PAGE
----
They found the proposed model fell "disastrously short of providing an effective body to counter and expose corruption at a national level" and was "a deliberate political diversion designed to shield the public sector, and in particular politicians and their staff, from proper scrutiny and accountability."
Government ministers have certainly shown little regard for accountability when it comes to wasting taxpayer dollars on the many discretionary grants programs that have earned the "-rort" suffix. But the disastrous $90 billion submarine program must surely take the cake in terms of government waste. It's not clear yet how many hundreds of millions, or billions, of dollars the government will have to pay to break Australia's submarine contract with the French, but the government has wasted at least six years of time it can never recover. Which minister will be held accountable for this massive waste of time and money?
The Defence Department manages a huge budget but scrapping a 20-year $90 billion program almost halfway through is surely a sign that someone somewhere has not, or is not, making sound decisions with taxpayers' money. The lack of accountability for the failures of the program is egregious. There's every chance the new nuclear-powered submarine deal with the US and the UK - a massive strategic change announced with zero democratic debate - will exceed $90 billion. There is no suggestion there has been any corruption of submarine program, but the risk of corruption in such huge government contracts is obvious.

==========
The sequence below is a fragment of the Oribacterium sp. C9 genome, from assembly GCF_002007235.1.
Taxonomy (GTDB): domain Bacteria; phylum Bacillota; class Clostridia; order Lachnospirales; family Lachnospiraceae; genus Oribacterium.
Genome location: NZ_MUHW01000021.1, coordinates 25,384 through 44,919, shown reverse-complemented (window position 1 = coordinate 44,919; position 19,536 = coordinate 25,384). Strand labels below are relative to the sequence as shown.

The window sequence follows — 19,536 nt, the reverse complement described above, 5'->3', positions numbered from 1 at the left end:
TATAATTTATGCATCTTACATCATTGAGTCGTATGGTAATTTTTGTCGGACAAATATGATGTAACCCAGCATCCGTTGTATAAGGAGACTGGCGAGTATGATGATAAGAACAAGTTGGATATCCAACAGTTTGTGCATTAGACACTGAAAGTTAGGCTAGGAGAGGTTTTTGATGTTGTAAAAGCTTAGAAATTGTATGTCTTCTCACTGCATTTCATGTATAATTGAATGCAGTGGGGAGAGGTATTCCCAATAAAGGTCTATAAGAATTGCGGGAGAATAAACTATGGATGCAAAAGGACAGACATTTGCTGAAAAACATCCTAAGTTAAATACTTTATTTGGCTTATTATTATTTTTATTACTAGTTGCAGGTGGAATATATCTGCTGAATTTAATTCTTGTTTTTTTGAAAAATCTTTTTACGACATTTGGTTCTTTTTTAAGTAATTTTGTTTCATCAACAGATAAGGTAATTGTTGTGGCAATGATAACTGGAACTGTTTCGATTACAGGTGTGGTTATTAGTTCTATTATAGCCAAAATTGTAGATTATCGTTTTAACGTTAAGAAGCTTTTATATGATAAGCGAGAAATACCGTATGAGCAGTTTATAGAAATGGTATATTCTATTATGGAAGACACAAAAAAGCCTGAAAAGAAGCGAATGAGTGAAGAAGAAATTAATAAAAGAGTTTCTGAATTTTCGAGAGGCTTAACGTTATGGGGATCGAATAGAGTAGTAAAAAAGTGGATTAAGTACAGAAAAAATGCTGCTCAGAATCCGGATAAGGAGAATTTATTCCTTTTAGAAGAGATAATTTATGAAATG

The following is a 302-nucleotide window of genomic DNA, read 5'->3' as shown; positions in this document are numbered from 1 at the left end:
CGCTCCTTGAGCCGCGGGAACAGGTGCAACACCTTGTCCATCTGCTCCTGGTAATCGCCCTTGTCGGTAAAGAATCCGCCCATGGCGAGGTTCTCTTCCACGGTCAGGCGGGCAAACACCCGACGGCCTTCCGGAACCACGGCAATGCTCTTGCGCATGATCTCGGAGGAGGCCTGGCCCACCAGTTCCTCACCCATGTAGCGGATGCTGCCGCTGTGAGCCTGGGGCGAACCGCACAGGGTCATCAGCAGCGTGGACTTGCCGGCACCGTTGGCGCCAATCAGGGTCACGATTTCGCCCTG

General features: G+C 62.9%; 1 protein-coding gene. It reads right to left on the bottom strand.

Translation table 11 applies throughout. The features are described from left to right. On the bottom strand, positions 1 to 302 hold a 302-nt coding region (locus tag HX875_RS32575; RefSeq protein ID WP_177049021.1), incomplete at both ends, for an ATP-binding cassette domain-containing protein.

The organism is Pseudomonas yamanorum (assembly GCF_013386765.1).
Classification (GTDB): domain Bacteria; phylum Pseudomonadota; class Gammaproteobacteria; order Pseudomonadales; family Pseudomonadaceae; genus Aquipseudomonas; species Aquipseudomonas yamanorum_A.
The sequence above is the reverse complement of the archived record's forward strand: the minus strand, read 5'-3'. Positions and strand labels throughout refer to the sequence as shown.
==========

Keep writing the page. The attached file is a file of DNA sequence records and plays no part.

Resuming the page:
It is only 11 years ago that investigative journalist Linton Besser examined $48 billion worth of defence contracts over four years and found large-scale rorting to pay for things like oil paintings, gym equipment and the use of private Learjets. Most concerningly, he uncovered a number of phantom contracts that 'mystified the companies to which they were meant to have been awarded'.
Australia should have an independent anti-corruption body with broad jurisdiction, the investigative powers of a royal commission and the ability to hold public hearings. Instead, our federal system of integrity seems consist of Phil Gaetjens and the National Audit Office. As much as the ANAO does great work, it's not enough.
In his inaugural speech to Parliament, Christian Porter talked about how important moments in history are determined by all kinds of factors, the single most important being "the quality of the people in charge of decision making ...for anyone who believes this, it makes some sense to aspire to a place that offers the toughest opportunity to prove oneself over time in the art of decision making."
Christian Porter has been given the toughest of opportunities to prove himself in the art of decision making and, time and again, he has failed himself, the Parliament and the people. The Prime Minister should demand he hand back the money or disclose the identity of the donor. If he does not, then to paraphrase the Prime Minister, "he can go". Otherwise, it will not be just a matter of Porter's lack of judgment, but the Prime Minister's lack of integrity.
- Ebony Bennett is deputy director at the Australia Institute and a regular columnist. Twitter: @ebony_bennett